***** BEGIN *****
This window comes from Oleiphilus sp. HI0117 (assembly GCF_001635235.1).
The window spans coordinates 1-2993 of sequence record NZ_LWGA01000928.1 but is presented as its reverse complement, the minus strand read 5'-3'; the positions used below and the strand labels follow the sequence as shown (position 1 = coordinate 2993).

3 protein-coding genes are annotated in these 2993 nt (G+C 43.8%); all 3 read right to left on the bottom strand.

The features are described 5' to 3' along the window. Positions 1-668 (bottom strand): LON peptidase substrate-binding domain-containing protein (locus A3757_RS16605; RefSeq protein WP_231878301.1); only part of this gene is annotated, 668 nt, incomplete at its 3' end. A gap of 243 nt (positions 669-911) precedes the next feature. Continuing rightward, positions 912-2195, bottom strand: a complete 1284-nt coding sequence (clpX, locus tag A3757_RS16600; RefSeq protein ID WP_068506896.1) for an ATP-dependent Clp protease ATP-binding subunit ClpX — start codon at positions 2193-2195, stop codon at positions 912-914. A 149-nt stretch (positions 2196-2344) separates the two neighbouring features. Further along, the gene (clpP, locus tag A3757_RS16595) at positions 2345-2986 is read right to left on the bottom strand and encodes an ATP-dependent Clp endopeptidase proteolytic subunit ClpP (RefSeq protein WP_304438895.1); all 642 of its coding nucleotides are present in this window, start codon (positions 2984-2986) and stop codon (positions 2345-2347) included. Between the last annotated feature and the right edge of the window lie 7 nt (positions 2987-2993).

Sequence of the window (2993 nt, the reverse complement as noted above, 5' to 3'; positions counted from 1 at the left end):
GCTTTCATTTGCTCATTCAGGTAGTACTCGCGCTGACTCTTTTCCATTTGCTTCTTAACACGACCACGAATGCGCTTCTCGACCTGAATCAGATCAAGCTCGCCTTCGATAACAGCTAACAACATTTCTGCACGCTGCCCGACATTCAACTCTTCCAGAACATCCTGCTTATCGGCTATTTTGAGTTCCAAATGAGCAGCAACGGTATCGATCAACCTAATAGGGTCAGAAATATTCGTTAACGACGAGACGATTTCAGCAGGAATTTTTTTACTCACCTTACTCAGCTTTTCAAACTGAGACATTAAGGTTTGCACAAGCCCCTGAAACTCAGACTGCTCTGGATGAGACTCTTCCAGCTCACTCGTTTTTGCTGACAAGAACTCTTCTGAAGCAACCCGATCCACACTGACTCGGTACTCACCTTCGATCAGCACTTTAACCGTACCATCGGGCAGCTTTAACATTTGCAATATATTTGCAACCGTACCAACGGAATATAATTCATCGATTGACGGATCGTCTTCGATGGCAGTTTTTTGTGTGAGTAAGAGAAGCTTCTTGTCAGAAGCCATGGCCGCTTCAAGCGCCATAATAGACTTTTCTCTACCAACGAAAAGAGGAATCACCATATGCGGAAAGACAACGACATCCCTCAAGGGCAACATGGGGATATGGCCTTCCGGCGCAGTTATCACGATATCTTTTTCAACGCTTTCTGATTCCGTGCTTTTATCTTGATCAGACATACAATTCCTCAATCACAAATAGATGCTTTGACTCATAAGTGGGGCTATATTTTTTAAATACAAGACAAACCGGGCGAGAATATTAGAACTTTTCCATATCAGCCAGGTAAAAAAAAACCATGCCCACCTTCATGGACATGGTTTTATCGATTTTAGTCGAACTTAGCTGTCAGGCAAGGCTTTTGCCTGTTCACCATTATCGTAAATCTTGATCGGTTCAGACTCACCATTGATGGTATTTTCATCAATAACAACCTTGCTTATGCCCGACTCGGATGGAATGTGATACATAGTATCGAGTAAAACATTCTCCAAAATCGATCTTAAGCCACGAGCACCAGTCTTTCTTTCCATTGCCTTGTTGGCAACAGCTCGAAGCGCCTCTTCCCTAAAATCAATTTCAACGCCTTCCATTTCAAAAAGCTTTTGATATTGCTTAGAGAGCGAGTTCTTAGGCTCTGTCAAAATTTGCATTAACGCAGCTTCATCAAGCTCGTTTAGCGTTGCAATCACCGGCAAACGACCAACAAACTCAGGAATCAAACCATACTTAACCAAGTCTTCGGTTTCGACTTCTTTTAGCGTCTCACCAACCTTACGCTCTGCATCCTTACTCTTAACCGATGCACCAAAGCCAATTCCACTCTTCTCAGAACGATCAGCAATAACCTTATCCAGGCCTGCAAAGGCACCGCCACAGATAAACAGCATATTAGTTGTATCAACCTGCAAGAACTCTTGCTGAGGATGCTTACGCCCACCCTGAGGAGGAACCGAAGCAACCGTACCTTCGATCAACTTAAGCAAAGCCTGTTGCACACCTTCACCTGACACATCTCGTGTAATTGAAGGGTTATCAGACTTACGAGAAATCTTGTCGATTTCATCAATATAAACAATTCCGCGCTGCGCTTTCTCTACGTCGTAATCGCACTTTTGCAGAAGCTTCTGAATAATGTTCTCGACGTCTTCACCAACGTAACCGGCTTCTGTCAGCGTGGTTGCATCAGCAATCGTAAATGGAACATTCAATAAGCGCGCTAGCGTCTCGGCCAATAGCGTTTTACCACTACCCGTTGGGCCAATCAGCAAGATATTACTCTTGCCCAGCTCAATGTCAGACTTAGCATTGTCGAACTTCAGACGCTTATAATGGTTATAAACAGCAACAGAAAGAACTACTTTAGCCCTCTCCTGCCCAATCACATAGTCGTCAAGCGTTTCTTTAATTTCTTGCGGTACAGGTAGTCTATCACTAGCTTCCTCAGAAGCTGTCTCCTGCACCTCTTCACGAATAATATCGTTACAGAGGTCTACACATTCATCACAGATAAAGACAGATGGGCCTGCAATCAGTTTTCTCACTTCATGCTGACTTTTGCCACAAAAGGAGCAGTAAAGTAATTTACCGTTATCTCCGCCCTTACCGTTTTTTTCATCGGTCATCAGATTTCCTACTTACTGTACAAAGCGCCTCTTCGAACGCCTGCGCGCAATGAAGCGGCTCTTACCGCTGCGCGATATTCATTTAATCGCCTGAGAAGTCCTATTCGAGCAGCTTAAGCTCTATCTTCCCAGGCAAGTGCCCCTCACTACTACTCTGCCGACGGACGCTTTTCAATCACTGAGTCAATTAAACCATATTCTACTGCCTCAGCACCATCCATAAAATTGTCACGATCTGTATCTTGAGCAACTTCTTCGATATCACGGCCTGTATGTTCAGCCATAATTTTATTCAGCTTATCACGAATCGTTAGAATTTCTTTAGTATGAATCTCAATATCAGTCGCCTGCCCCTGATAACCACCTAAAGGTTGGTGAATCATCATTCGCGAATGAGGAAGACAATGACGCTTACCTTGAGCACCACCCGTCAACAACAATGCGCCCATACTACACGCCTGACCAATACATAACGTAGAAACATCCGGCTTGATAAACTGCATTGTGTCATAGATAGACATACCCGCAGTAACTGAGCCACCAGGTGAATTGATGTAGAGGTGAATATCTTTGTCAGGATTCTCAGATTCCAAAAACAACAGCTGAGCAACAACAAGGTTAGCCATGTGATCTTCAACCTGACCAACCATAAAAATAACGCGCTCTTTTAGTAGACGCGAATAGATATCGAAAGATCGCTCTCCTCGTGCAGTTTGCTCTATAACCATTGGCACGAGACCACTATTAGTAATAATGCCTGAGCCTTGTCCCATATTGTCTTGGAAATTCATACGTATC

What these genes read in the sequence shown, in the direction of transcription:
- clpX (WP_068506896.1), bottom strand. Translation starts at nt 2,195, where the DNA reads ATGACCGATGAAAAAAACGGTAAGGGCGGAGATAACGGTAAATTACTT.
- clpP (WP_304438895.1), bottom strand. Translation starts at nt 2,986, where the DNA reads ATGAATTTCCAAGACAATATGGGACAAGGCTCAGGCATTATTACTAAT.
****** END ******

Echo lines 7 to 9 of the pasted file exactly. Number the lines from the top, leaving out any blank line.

What these genes read in the sequence shown, in the direction of transcription:
- clpX (WP_068506896.1), bottom strand. Translation starts at nt 2,195, where the DNA reads ATGACCGATGAAAAAAACGGTAAGGGCGGAGATAACGGTAAATTACTT.
- clpP (WP_304438895.1), bottom strand. Translation starts at nt 2,986, where the DNA reads ATGAATTTCCAAGACAATATGGGACAAGGCTCAGGCATTATTACTAAT.